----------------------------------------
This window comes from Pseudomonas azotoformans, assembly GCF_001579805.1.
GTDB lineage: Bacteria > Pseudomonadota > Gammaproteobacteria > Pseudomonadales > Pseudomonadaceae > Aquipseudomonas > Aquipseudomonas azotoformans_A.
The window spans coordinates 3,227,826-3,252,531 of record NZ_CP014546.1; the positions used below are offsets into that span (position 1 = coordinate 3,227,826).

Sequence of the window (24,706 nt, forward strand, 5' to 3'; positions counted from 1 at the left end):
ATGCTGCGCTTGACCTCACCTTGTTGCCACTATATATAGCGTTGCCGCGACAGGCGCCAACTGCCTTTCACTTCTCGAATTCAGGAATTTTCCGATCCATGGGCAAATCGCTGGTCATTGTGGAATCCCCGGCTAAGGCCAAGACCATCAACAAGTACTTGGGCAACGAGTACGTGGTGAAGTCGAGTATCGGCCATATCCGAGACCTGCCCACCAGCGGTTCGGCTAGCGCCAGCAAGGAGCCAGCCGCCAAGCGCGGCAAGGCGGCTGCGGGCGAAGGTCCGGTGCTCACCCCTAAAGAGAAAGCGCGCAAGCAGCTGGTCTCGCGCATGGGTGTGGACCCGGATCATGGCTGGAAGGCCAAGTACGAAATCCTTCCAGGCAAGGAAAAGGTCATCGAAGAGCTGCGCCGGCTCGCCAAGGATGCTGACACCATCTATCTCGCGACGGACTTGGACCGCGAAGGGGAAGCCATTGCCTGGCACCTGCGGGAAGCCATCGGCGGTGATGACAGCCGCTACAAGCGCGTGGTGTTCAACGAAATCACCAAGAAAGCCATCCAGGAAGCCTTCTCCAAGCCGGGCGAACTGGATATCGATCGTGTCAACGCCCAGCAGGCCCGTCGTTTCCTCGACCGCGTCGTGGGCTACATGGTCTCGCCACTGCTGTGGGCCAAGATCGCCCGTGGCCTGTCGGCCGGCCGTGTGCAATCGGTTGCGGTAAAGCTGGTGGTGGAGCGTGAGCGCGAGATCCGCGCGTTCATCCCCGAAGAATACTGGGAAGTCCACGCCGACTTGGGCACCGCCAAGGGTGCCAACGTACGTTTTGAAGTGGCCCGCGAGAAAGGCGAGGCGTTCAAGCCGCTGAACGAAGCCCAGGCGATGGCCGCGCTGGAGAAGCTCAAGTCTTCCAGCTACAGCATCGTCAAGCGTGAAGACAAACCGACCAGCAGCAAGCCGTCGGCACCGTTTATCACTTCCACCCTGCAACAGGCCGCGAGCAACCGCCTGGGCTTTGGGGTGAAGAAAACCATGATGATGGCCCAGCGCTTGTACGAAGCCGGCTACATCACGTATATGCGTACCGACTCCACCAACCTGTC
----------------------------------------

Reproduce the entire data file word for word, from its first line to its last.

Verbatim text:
This window comes from Pseudomonas azotoformans, assembly GCF_001579805.1.
GTDB lineage: Bacteria > Pseudomonadota > Gammaproteobacteria > Pseudomonadales > Pseudomonadaceae > Aquipseudomonas > Aquipseudomonas azotoformans_A.
The window spans coordinates 3,227,826-3,252,531 of record NZ_CP014546.1; the positions used below are offsets into that span (position 1 = coordinate 3,227,826).

Sequence of the window (24,706 nt, forward strand, 5' to 3'; positions counted from 1 at the left end):
ATGCTGCGCTTGACCTCACCTTGTTGCCACTATATATAGCGTTGCCGCGACAGGCGCCAACTGCCTTTCACTTCTCGAATTCAGGAATTTTCCGATCCATGGGCAAATCGCTGGTCATTGTGGAATCCCCGGCTAAGGCCAAGACCATCAACAAGTACTTGGGCAACGAGTACGTGGTGAAGTCGAGTATCGGCCATATCCGAGACCTGCCCACCAGCGGTTCGGCTAGCGCCAGCAAGGAGCCAGCCGCCAAGCGCGGCAAGGCGGCTGCGGGCGAAGGTCCGGTGCTCACCCCTAAAGAGAAAGCGCGCAAGCAGCTGGTCTCGCGCATGGGTGTGGACCCGGATCATGGCTGGAAGGCCAAGTACGAAATCCTTCCAGGCAAGGAAAAGGTCATCGAAGAGCTGCGCCGGCTCGCCAAGGATGCTGACACCATCTATCTCGCGACGGACTTGGACCGCGAAGGGGAAGCCATTGCCTGGCACCTGCGGGAAGCCATCGGCGGTGATGACAGCCGCTACAAGCGCGTGGTGTTCAACGAAATCACCAAGAAAGCCATCCAGGAAGCCTTCTCCAAGCCGGGCGAACTGGATATCGATCGTGTCAACGCCCAGCAGGCCCGTCGTTTCCTCGACCGCGTCGTGGGCTACATGGTCTCGCCACTGCTGTGGGCCAAGATCGCCCGTGGCCTGTCGGCCGGCCGTGTGCAATCGGTTGCGGTAAAGCTGGTGGTGGAGCGTGAGCGCGAGATCCGCGCGTTCATCCCCGAAGAATACTGGGAAGTCCACGCCGACTTGGGCACCGCCAAGGGTGCCAACGTACGTTTTGAAGTGGCCCGCGAGAAAGGCGAGGCGTTCAAGCCGCTGAACGAAGCCCAGGCGATGGCCGCGCTGGAGAAGCTCAAGTCTTCCAGCTACAGCATCGTCAAGCGTGAAGACAAACCGACCAGCAGCAAGCCGTCGGCACCGTTTATCACTTCCACCCTGCAACAGGCCGCGAGCAACCGCCTGGGCTTTGGGGTGAAGAAAACCATGATGATGGCCCAGCGCTTGTACGAAGCCGGCTACATCACGTATATGCGTACCGACTCCACCAACCTGTC